The COVID-19 pandemic pushed back years of progress made combating antimicrobial resistance in the United States, according to a new report from the Centers for Disease Control and Prevention (CDC). The report concludes that the threat of antimicrobial-resistant infections is not only still present but has gotten worse, with resistant hospital-onset infections and deaths increasing at least 15 percent during the first year of the pandemic.
“This setback can and must be temporary,” says Michael Craig, director of CDC’s antibiotic resistance coordination and strategy unit. “The COVID-19 pandemic has unmistakably shown us that antimicrobial resistance will not stop if we let down our guard; there is no time to waste. The best way to avert a pandemic caused by an antimicrobial-resistant pathogen is to identify gaps and invest in prevention to keep our nation safe.”
The CDC report analyzed the state of antimicrobial resistance in the United States immediately following the 2020 peaks of the pandemic. The data show an alarming increase in resistant infections starting during hospitalization, growing an overall 15 percent from 2019 to 2020 among seven pathogens. Increases in specific pathogens included:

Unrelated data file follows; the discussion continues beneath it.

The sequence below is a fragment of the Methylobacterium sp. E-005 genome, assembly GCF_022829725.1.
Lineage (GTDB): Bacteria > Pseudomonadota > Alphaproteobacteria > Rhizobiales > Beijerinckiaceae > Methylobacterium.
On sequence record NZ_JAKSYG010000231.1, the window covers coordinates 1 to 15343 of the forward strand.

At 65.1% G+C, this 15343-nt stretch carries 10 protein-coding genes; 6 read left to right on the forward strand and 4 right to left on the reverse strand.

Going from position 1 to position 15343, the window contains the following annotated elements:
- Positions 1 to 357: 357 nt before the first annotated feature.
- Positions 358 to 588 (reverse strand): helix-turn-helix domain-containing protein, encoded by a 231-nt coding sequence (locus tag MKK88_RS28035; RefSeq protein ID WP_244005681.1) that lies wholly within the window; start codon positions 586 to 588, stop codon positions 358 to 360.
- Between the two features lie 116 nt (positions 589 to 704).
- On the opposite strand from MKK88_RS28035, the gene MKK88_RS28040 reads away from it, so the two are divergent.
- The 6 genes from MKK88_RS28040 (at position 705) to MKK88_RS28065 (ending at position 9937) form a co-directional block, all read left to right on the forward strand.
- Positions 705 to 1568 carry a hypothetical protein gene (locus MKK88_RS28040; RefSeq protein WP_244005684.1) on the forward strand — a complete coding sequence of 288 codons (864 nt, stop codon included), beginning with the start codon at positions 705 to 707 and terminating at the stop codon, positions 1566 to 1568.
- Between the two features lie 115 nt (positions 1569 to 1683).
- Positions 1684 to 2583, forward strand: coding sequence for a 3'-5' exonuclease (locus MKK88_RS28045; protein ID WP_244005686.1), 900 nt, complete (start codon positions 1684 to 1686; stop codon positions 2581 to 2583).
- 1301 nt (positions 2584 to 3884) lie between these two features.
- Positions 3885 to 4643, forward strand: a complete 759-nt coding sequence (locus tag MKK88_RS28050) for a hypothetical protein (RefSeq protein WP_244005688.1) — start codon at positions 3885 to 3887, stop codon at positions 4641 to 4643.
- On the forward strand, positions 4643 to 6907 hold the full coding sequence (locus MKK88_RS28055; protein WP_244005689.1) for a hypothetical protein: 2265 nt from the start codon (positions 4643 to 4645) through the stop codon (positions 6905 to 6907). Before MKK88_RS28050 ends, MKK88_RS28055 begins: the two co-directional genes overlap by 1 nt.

- carbapenem-resistant Acinetobacter – 78 percent increase in infections
- multidrug-resistant Pseudomonas aeruginosa – 32 percent increase in infections
- vancomycin-resistant Enterococcus (VRE) – 14 percent increase in infections
- methicillin-resistant Staphylococcus aureus (MRSA) – 13 percent increase in infections.
Antifungal-resistant threats rose in 2020, too, including Candida auris, which increased 60 percent overall, and Candida species excluding Candida auris, with a 26 percent increase in infections in hospitals. By comparison, in a 2019 report, significant national reductions in hospitals were celebrated, where antimicrobial-resistant infections fell by 27 percent from 2012 to 2017. Data show these reductions continued in hospitals until the pandemic began. Clostridioides difficile is the only healthcare-associated pathogen to improve in 2020, likely driven in part by changes in healthcare-seeking behavior.